Bibliography Ashcroft, Bill; Griffiths, Gareth; Tiffin, Helen, The Empire Writes Back, (London: Routledge, 2002). Adams, Douglas, The Hitchhikers Guide to the Galaxy (1979), (London: Pan Macmillan, 2005). Adams, Douglas, Life, The Universe and Everything (1982), (London: Pan Macmillan, 2002). Adams, Douglas, The Restaurant at the End of the Universe (1980), (London: Pan Macmillan, 2002). Bhabha, Homi. K, The Location of Culture, (London: Routledge, 1994). Boehmer, Elleke, Colonial & Postcolonial literature, (Oxford: Oxford university press, 1995). Bottenburg, Maarten Van, Global Games. (Illinois: University of Illinois Press, 2001). De Groen, Frances, Xavier Herbert: A Biography, (St Lucia: University of Queensland Press, 1998). Evans, Raymond Plenty Shoot Em: The Destruction of Aboriginal Societies along the Queensland Frontier, Genocide and Settler Society: Frontier Violence and Stolen Indigenous Children in Australian History, ed. Moses, A. Dirk, (Oxford: Berghahn Books, 2004). Foord, Kate, Frontier Theory: displacement and disavowal in the writing of white nations, Whitening Race: Essays in social and cultural criticism, ed. Moreton-Robinson, Aileen, (Canberra: Aboriginal Studies Press, 2004. Forster, E. M, Howards End, 1910, (America: Spark Educational Publishing, 2003). Griffiths, Tom, Hunters and Collectors: The Antiquarian Imagination in Australia (London: Cambridge university Press, 1996). Hochschild, Adam, King Leopolds Ghost: A Story of Greed, Terror and Heroism (London: Pan Macmillan, 2006). Human Rights and Equal Opportunity Commission Report: Bringing them Home. Report of the National Inquiry into the Separation of Aboriginal and Torres Strait Islander Children from Their Families Human Rights and Equal Opportunity Commission, 1997, 13 April 2008 < http://www.hreoc.gov.au>.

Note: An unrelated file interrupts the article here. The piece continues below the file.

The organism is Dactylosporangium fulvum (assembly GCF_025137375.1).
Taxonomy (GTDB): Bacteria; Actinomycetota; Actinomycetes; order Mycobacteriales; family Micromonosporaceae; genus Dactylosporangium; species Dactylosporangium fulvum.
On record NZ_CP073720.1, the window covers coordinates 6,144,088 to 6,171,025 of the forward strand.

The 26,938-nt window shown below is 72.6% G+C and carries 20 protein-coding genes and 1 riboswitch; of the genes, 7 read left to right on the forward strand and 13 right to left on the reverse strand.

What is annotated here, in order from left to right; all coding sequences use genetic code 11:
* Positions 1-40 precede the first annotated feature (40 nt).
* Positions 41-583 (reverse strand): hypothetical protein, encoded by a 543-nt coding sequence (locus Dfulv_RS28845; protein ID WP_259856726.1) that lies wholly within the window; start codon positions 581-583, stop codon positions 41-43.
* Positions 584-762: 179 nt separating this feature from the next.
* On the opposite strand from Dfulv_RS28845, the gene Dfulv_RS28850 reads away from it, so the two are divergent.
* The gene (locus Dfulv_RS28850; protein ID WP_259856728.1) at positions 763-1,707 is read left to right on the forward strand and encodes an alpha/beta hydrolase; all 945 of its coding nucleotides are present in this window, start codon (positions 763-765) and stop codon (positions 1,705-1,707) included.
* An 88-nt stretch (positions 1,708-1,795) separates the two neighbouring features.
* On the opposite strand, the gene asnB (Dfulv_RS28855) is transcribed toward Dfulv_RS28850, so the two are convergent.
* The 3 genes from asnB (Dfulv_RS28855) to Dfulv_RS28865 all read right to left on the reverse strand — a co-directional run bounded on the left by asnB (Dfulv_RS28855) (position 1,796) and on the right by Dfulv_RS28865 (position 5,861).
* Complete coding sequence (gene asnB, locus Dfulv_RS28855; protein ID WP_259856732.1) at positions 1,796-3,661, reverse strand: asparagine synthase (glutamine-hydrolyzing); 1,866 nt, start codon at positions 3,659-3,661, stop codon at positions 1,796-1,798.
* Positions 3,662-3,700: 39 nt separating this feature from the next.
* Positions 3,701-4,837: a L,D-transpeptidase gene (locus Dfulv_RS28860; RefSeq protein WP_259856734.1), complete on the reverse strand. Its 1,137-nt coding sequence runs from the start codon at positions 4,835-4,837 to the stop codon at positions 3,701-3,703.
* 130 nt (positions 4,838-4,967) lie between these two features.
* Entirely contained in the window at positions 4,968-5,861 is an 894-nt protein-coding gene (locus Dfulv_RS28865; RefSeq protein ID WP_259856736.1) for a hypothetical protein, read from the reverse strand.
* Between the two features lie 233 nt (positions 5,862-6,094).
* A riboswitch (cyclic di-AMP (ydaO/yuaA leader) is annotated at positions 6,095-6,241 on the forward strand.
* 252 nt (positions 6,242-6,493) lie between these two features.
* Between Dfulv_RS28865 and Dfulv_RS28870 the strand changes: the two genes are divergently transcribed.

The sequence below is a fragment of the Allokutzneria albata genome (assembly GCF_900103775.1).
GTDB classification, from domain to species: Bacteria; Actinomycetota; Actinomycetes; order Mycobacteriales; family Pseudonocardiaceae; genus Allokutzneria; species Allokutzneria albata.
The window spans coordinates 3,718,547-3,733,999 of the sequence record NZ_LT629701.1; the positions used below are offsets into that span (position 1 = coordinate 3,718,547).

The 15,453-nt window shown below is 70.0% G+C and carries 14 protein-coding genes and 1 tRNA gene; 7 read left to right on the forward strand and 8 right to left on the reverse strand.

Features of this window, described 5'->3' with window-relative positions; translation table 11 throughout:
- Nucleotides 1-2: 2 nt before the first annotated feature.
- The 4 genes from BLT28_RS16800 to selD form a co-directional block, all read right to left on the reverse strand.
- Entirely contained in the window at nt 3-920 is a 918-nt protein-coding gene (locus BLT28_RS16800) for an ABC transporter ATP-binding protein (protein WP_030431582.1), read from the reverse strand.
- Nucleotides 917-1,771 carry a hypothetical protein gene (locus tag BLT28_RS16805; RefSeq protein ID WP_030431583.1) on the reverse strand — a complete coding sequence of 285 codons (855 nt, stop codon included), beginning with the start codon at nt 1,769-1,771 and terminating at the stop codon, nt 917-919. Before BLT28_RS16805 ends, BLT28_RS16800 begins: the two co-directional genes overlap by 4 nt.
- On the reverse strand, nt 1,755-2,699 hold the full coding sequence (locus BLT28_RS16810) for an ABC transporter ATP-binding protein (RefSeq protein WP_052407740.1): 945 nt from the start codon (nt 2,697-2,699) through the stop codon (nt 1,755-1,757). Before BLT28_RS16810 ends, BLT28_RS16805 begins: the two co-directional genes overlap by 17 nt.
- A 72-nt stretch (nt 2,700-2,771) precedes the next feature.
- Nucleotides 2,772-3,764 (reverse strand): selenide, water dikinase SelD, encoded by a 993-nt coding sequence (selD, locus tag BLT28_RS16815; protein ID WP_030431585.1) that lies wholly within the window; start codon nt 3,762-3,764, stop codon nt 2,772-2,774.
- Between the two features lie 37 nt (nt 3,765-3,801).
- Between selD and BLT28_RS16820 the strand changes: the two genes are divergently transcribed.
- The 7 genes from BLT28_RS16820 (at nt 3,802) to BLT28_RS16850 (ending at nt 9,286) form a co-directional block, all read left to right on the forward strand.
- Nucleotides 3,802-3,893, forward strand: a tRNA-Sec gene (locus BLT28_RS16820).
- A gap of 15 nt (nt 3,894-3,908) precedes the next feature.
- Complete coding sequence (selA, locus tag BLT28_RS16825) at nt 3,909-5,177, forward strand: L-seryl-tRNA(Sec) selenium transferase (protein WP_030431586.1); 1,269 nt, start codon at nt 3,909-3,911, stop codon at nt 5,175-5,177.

Lindqvist, Sven, Terra Nullius: A Journey Through No Ones Land, (London: Granta Publications, 2007). Lockridge, Kenneth. A, Colonial Self Fashioning: paradoxes and pathologies in the construction of genteel identity in eighteenth-century America, Through a Glass Darkly: Reflections on Personal Identity in Early America, Ed. Hoffman, Ronald; Sobel, Mechal; Teute, Fredrika. J, (Carolina: University of North Carolina Press, 1997). Lurie, Alison, The Language of Clothes, (Michigan: Random House Press, 1981). McGregor, Russell, Imagined Destinies: Aboriginal Australians and the doomed race theory, 1880-1939, (Australia: Melbourne University Press, 1997). Morrissey, Philip, Facts about Aboriginal Australia and the Torres Strait Islands, Aboriginal Australia & The Torres Strait Islands, Ed. Sarina Singh, (Lonely Planet Publications: Victoria, 2001). Nelson, Brendan, Leader of the Opposition: We are sorry, History Teachers Association of Australia, 25 February 2008 <http://www.historyteacher.org.au/20080213_Apology_BrendanNelson.html> Nicoll, Fiona, Indigenous Sovereignty and the Violence of Perspective: A White Womans Coming Out Story, Australian Feminist Studies 15 (Oxford: Routledge, 2000). : pp 369 OToole, Sean, The History of Australian Corrections, (Australia: University of New South Wales Press, 2006). Ravitch, Diane, The Language Police, (New York: Knopf publishing group, 2004). Rieder, John, Colonialism and the Emergence of Science Fiction (Conneticut: Wesleyan University Press, 2008). Scanlan, Thomas J. Colonial Writing in the New World, 1583-1671: Allegories of Desire. (Cambridge: Cambridge University Press, 1999). p 14. Thomas, Nicholas, Colonialism's Culture: Anthropology, Travel, and Government, (Princeton: Princeton University Press, 1994). Welsh, Frank, Great Southern Land: A New History of Australia, (London: Penguin Books, 2005).